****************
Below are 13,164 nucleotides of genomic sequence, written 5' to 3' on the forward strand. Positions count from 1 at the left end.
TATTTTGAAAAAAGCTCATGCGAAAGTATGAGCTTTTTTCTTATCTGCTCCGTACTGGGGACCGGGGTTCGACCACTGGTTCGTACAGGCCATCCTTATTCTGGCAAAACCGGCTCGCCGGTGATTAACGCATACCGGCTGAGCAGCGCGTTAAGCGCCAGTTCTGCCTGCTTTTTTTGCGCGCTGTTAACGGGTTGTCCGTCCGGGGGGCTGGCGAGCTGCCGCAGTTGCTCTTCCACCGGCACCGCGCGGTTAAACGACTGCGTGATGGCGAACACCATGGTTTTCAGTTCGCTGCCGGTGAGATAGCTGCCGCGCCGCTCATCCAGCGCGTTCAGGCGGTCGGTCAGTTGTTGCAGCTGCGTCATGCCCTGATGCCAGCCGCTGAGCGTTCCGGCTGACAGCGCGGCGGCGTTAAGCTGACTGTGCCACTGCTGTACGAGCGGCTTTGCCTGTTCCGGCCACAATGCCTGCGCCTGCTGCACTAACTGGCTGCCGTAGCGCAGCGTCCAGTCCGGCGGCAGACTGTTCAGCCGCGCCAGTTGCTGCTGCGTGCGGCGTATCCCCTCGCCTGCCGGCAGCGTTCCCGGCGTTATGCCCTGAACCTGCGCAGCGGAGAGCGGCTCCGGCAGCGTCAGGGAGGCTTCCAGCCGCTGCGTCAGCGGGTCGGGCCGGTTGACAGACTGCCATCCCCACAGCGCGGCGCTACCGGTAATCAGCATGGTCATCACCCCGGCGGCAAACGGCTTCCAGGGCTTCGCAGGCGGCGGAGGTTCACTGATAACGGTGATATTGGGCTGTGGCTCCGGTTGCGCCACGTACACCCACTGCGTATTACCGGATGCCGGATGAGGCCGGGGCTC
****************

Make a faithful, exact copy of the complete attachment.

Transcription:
Below are 13,164 nucleotides of genomic sequence, written 5' to 3' on the forward strand. Positions count from 1 at the left end.
TATTTTGAAAAAAGCTCATGCGAAAGTATGAGCTTTTTTCTTATCTGCTCCGTACTGGGGACCGGGGTTCGACCACTGGTTCGTACAGGCCATCCTTATTCTGGCAAAACCGGCTCGCCGGTGATTAACGCATACCGGCTGAGCAGCGCGTTAAGCGCCAGTTCTGCCTGCTTTTTTTGCGCGCTGTTAACGGGTTGTCCGTCCGGGGGGCTGGCGAGCTGCCGCAGTTGCTCTTCCACCGGCACCGCGCGGTTAAACGACTGCGTGATGGCGAACACCATGGTTTTCAGTTCGCTGCCGGTGAGATAGCTGCCGCGCCGCTCATCCAGCGCGTTCAGGCGGTCGGTCAGTTGTTGCAGCTGCGTCATGCCCTGATGCCAGCCGCTGAGCGTTCCGGCTGACAGCGCGGCGGCGTTAAGCTGACTGTGCCACTGCTGTACGAGCGGCTTTGCCTGTTCCGGCCACAATGCCTGCGCCTGCTGCACTAACTGGCTGCCGTAGCGCAGCGTCCAGTCCGGCGGCAGACTGTTCAGCCGCGCCAGTTGCTGCTGCGTGCGGCGTATCCCCTCGCCTGCCGGCAGCGTTCCCGGCGTTATGCCCTGAACCTGCGCAGCGGAGAGCGGCTCCGGCAGCGTCAGGGAGGCTTCCAGCCGCTGCGTCAGCGGGTCGGGCCGGTTGACAGACTGCCATCCCCACAGCGCGGCGCTACCGGTAATCAGCATGGTCATCACCCCGGCGGCAAACGGCTTCCAGGGCTTCGCAGGCGGCGGAGGTTCACTGATAACGGTGATATTGGGCTGTGGCTCCGGTTGCGCCACGTACACCCACTGCGTATTACCGGATGCCGGATGAGGCCGGGGCTC